ISWAP claims responsibility for kidnap of six aid workers in Borno
Islamic State in West Africa (ISWA) on Thursday claimed responsibility for kidnap of six aid workers in Borno State, Nigeria.
International aid agency Action Against Hunger said that a staff member and five others kidnapped in Nigeria last week had appeared in a video released on Wednesday evening and that they were “apparently in a good condition of health”.
The deadly terror group also known as Islamic State’s West Africa Province (ISWAP), which split from Nigerian Islamist group Boko Haram in 2016, claimed responsibility for the kidnap in a tweet published by the SITE monitoring group.
The group has carried out a number of attacks in the northeast over the last few months, including on military bases. It killed a kidnapped aid worker nine months ago.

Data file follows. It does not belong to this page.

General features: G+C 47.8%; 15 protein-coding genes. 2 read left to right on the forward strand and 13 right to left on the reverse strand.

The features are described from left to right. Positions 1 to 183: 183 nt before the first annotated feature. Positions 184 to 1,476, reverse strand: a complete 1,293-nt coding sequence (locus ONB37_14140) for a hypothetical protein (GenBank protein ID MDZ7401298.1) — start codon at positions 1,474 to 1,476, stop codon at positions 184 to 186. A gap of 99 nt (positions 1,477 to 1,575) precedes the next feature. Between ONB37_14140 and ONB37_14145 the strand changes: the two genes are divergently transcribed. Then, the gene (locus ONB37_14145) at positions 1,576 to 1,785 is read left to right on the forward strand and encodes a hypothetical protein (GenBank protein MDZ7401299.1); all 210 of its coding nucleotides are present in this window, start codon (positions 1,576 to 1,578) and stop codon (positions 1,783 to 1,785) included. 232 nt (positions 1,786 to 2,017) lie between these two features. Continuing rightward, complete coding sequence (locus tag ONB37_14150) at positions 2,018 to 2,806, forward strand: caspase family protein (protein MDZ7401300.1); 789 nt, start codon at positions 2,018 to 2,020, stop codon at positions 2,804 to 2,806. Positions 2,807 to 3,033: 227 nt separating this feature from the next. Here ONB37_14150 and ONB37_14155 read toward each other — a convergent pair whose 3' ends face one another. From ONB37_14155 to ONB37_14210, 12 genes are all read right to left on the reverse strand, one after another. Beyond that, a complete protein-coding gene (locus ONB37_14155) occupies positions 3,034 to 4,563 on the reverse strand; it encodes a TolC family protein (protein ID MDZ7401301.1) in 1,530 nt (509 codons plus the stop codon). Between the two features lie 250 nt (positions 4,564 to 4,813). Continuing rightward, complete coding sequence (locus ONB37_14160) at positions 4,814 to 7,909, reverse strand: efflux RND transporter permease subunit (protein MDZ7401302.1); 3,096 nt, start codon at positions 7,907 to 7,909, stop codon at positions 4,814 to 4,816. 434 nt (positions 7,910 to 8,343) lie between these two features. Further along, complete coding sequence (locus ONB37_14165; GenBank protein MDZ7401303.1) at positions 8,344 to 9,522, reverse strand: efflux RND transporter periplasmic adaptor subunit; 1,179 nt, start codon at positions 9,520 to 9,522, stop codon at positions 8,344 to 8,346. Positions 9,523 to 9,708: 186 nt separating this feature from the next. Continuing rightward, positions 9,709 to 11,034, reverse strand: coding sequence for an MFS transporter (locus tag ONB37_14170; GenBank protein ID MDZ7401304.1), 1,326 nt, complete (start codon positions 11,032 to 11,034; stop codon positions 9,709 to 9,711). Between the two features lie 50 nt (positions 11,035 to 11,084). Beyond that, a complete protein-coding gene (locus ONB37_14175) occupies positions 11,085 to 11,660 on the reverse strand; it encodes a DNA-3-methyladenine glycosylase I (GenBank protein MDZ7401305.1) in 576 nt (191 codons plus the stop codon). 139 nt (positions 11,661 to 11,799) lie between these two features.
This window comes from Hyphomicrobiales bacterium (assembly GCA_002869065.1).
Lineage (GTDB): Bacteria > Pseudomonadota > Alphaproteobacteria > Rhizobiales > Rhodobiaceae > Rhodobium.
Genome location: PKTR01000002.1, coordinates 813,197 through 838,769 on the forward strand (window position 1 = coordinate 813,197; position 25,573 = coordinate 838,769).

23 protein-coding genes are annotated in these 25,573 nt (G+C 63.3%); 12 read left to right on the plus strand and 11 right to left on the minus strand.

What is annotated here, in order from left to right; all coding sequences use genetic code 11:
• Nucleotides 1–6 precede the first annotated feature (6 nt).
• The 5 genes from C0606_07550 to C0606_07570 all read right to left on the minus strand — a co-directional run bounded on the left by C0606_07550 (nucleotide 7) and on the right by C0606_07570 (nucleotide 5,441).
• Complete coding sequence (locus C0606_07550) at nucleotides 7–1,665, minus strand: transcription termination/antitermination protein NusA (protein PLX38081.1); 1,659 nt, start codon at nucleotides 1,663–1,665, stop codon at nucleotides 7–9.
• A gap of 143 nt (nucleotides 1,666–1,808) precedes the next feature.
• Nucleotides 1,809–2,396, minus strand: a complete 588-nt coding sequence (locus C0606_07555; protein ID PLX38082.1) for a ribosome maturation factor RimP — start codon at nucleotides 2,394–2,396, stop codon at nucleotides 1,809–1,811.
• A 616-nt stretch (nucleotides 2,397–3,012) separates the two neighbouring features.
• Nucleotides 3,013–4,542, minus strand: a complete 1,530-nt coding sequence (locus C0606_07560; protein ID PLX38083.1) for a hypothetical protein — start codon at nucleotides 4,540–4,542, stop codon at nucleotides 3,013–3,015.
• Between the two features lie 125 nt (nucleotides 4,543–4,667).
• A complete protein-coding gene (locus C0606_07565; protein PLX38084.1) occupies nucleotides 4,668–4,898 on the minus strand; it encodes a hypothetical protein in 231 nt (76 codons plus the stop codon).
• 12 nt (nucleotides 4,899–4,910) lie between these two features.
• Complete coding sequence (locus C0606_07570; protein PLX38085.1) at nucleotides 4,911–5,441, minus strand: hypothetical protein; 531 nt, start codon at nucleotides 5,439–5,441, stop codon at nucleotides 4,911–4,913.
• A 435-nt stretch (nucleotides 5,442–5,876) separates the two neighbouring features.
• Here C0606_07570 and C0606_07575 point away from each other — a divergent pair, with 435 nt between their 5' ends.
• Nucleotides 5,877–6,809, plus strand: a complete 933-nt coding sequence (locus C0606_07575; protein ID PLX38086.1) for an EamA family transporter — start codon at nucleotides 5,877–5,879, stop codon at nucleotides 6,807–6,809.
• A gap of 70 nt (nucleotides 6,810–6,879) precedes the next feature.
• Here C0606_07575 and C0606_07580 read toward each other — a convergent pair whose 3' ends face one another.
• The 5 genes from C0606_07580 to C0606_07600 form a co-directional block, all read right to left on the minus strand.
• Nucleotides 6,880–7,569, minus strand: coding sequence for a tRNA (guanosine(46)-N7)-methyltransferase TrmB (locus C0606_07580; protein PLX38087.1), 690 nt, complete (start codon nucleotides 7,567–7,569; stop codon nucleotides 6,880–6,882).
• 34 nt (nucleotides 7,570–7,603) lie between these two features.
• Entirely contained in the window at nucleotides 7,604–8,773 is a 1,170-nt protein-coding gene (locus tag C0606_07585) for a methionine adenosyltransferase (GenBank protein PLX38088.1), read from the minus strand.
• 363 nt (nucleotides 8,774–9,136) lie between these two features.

Action Against Hunger said in a statement that the people were abducted last week near the town of Damasak in northeast Nigeria, where the insurgents were active.
“Action Against Hunger strongly requests that our staff member and her companions are released,” said the agency.
The video was published by The Cable, a Nigerian news organization, and showed a woman sitting on the floor who identifies herself as “Grace”. Five men sit around her, some with their heads bowed. Behind them is a sheet with the logo of the United Nations refugee agency UNHCR.
“We were caught by this army called the Calipha,” she said, before asking that the Nigerian government and Action Against Hunger secure their release. “We don’t know where we are.”
Separately, the Nigerian presidency said in a statement that the government was negotiating for the release of the kidnapped aid workers.
Garba Shehu, SSA Media to President Buhari confirmed that contacts are being made with the abductors, ” in the hope that the captors will see reason to not visit hardship or even harm on these innocent individuals”.
“These discussions have been ongoing even before this time and what this latest incident has done is to bring urgency to the efforts that the secret service is making.
“Beside these aid workers, there are some others about whom this engagement is about-Leah Sharibu, a religious leader and all the others.”